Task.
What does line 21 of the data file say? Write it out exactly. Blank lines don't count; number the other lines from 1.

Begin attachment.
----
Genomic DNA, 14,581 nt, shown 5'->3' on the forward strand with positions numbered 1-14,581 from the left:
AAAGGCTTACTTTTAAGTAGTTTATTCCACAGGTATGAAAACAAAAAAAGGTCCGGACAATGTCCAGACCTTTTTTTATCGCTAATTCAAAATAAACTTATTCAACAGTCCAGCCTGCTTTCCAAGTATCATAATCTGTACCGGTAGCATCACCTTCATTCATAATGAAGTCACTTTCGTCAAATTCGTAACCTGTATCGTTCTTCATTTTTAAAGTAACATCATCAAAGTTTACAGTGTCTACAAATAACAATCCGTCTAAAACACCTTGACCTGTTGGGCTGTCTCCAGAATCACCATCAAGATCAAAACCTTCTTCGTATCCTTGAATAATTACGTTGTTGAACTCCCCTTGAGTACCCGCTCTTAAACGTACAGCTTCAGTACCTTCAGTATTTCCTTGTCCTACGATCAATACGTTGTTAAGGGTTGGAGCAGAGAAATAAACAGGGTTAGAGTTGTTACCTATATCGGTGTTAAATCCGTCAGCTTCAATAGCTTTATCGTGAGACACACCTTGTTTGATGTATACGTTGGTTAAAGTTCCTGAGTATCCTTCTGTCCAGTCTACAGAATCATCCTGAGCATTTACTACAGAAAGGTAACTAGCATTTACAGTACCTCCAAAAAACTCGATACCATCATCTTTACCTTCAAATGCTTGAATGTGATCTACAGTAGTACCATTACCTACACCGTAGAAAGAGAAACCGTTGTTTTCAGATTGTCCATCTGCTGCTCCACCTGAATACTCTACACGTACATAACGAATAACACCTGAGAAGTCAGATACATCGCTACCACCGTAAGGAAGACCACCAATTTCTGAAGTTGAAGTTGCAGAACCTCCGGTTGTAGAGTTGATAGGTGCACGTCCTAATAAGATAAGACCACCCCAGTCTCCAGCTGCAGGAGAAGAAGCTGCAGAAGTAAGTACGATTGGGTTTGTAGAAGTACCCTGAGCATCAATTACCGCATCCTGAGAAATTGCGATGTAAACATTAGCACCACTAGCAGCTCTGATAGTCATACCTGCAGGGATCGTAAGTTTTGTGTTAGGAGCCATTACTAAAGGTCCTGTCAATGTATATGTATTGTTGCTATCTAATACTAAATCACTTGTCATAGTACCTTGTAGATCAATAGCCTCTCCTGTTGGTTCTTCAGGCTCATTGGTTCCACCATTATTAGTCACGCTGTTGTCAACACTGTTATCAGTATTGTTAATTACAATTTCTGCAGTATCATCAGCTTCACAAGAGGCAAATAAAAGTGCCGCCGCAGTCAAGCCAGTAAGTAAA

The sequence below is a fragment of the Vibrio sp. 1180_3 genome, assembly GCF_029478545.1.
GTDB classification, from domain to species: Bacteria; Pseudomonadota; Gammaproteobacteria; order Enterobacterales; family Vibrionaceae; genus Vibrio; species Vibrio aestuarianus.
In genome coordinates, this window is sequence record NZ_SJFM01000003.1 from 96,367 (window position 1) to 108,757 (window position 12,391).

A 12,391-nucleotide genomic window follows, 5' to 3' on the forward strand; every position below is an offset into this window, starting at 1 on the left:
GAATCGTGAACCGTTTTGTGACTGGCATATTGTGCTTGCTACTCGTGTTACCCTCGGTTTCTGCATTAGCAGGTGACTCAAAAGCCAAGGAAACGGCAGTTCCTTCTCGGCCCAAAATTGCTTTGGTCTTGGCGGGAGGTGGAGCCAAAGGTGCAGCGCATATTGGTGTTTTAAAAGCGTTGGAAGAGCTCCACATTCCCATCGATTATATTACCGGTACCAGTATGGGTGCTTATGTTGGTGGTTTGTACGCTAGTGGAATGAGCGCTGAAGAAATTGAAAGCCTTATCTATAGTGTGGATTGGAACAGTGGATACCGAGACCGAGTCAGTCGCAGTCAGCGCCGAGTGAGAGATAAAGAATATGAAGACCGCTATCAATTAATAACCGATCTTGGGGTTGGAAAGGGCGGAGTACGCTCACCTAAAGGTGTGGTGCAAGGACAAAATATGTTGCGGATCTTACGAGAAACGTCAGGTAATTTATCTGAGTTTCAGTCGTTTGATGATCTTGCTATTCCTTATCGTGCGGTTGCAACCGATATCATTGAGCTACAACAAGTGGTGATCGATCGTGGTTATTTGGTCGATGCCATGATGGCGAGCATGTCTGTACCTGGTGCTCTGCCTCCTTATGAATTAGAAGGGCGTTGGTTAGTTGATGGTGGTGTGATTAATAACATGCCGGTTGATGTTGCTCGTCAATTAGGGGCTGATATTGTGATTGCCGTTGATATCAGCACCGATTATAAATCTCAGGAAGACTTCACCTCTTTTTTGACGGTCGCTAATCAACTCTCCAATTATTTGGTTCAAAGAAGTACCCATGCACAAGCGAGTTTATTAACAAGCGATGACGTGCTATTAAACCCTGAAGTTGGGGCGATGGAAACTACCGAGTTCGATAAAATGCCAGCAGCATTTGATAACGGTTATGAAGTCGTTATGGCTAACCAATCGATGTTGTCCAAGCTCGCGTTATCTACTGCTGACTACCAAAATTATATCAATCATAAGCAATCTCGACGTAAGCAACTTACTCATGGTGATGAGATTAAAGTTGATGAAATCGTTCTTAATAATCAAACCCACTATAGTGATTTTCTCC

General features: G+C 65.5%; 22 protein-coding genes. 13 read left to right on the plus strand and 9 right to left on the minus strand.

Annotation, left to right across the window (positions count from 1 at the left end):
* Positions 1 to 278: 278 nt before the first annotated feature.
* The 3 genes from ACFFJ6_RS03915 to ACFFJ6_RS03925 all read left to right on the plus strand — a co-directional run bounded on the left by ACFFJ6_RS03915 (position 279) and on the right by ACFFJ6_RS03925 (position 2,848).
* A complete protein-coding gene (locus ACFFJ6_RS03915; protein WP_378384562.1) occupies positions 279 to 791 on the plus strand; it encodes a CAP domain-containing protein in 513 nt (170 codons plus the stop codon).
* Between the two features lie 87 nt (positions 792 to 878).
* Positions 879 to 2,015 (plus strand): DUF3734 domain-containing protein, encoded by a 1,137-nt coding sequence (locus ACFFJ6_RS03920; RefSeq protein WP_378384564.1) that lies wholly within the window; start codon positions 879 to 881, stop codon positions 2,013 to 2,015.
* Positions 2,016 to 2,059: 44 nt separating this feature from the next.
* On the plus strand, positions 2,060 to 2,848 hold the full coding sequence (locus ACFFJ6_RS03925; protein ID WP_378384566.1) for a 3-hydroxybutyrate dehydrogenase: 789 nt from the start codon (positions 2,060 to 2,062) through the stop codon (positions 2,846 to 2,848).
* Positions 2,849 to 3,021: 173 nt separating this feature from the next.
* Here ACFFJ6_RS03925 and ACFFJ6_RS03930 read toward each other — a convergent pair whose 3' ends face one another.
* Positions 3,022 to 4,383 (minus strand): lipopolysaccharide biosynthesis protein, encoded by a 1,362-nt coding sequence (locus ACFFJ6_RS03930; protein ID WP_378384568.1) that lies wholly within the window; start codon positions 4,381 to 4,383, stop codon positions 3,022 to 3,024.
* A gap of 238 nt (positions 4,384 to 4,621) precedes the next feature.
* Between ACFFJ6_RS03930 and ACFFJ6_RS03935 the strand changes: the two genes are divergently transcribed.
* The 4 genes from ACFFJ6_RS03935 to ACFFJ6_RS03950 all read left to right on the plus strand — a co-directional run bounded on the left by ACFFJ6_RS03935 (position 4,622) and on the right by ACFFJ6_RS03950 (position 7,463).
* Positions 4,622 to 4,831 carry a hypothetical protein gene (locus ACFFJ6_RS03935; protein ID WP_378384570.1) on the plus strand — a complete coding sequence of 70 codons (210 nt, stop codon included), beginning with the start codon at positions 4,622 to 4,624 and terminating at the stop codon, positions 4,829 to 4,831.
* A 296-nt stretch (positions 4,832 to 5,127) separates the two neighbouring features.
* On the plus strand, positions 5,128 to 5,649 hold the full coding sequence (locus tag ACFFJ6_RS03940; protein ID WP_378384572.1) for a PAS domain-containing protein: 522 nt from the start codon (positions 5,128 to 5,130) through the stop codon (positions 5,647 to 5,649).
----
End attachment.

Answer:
* Between ACFFJ6_RS03930 and ACFFJ6_RS03935 the strand changes: the two genes are divergently transcribed.